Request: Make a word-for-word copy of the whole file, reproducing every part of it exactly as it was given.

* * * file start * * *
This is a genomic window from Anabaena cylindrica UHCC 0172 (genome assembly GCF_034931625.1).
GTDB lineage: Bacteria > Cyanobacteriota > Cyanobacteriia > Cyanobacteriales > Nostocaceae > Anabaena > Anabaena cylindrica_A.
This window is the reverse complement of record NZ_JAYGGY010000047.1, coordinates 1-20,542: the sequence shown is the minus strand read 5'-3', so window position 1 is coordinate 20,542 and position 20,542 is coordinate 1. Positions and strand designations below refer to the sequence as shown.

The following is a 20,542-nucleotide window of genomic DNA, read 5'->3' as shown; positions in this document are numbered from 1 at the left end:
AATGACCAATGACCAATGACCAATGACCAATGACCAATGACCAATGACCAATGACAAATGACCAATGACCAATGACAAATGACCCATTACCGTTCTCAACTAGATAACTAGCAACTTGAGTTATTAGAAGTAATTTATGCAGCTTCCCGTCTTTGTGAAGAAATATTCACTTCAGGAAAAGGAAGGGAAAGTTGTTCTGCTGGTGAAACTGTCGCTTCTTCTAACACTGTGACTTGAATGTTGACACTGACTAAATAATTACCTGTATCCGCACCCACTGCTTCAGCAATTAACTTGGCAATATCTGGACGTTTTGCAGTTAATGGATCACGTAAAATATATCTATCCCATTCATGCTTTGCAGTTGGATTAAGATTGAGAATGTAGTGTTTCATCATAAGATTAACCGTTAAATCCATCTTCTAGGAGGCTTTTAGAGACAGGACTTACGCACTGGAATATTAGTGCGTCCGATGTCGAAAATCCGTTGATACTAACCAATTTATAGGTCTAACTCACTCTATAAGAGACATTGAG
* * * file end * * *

This is a genomic window from Anabaena cylindrica UHCC 0172 (genome assembly GCF_034931625.1).
GTDB lineage: Bacteria > Cyanobacteriota > Cyanobacteriia > Cyanobacteriales > Nostocaceae > Anabaena > Anabaena cylindrica_A.
This window is the reverse complement of record NZ_JAYGGY010000047.1, coordinates 1-20,542: the sequence shown is the minus strand read 5'-3', so window position 1 is coordinate 20,542 and position 20,542 is coordinate 1. Positions and strand designations below refer to the sequence as shown.

The following is a 20,542-nucleotide window of genomic DNA, read 5'->3' as shown; positions in this document are numbered from 1 at the left end:
AATGACCAATGACCAATGACCAATGACCAATGACCAATGACCAATGACCAATGACAAATGACCAATGACCAATGACAAATGACCCATTACCGTTCTCAACTAGATAACTAGCAACTTGAGTTATTAGAAGTAATTTATGCAGCTTCCCGTCTTTGTGAAGAAATATTCACTTCAGGAAAAGGAAGGGAAAGTTGTTCTGCTGGTGAAACTGTCGCTTCTTCTAACACTGTGACTTGAATGTTGACACTGACTAAATAATTACCTGTATCCGCACCCACTGCTTCAGCAATTAACTTGGCAATATCTGGACGTTTTGCAGTTAATGGATCACGTAAAATATATCTATCCCATTCATGCTTTGCAGTTGGATTAAGATTGAGAATGTAGTGTTTCATCATAAGATTAACCGTTAAATCCATCTTCTAGGAGGCTTTTAGAGACAGGACTTACGCACTGGAATATTAGTGCGTCCGATGTCGAAAATCCGTTGATACTAACCAATTTATAGGTCTAACTCACTCTATAAGAGACATTGAG